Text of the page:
Chris Ware’s new book, Building Stories, isn’t a book at all. It’s a cardboard box, about the size of a board game, covered in bright, blocky illustrations and stuffed with comics. A couple of these are hardbound: one in plain charcoal grey; one with a picture of a girl on the cover, drawing. The rest are paper: some the size of the Beano, some as big as old broadsheets...

Crossrail

Nick Richardson, 11 October 2012

It took sixty years for the supporters of Crossrail, the new railway being built under London, to convince Parliament it was worth the investment. Recession scuppered the project twice, in the 1970s and 1990s, and slowed it down again in 2009: it was supposed to be finished in time for the Olympics, then budget cuts forced the completion date forward to 2018. Now, at least, construction is...

Schoenberg

Nick Richardson, 20 October 2011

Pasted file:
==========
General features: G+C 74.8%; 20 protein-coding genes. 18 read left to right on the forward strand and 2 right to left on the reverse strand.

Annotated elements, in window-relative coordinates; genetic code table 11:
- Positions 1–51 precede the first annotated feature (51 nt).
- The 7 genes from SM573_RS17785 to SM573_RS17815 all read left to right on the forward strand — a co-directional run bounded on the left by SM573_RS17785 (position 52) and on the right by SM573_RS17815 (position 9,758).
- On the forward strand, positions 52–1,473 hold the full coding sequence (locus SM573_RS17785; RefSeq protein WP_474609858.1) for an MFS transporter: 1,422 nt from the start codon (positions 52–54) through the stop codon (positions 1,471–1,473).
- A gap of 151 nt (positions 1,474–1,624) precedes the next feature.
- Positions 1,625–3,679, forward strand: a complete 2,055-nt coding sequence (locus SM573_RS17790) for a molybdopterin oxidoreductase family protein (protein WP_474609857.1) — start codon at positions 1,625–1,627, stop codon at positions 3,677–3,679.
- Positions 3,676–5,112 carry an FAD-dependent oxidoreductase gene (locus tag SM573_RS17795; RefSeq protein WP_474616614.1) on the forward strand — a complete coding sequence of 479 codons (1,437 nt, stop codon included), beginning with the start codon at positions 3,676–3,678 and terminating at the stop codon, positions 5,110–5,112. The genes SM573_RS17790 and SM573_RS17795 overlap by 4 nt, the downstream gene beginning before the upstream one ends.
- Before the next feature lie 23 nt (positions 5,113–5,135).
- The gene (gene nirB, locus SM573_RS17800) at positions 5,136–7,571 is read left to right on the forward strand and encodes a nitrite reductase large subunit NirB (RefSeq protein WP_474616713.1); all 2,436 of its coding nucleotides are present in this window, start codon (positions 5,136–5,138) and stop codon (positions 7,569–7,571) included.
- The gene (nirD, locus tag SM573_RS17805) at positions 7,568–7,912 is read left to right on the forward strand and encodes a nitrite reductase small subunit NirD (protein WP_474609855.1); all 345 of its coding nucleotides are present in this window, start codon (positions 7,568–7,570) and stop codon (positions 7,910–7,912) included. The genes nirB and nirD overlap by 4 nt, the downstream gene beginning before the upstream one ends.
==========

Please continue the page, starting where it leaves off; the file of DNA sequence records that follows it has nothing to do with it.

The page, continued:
‘The second half of this century will spoil by overestimation all the good of me that the first half, by underestimation, has left intact,’ Arnold Schoenberg prophesied in 1949, 16 years after his move to America. He was a man, he felt, whose time had never quite arrived. Before the First World War he had struggled for recognition; afterwards, in the age of Brecht and Weill, he...

Houdini

Nick Richardson, 14 April 2011

Ehrich Weiss was ten when he popped his first pair of handcuffs. He was working as a locksmith’s assistant in Appleton, Wisconsin. One lunchtime the local sheriff came into the shop chained to a bearded hoodlum: the magistrate had decided the man should go free, but when the sheriff tried to unlock the handcuffs his key snapped. Could Ehrich saw through the lock? Ehrich broke two...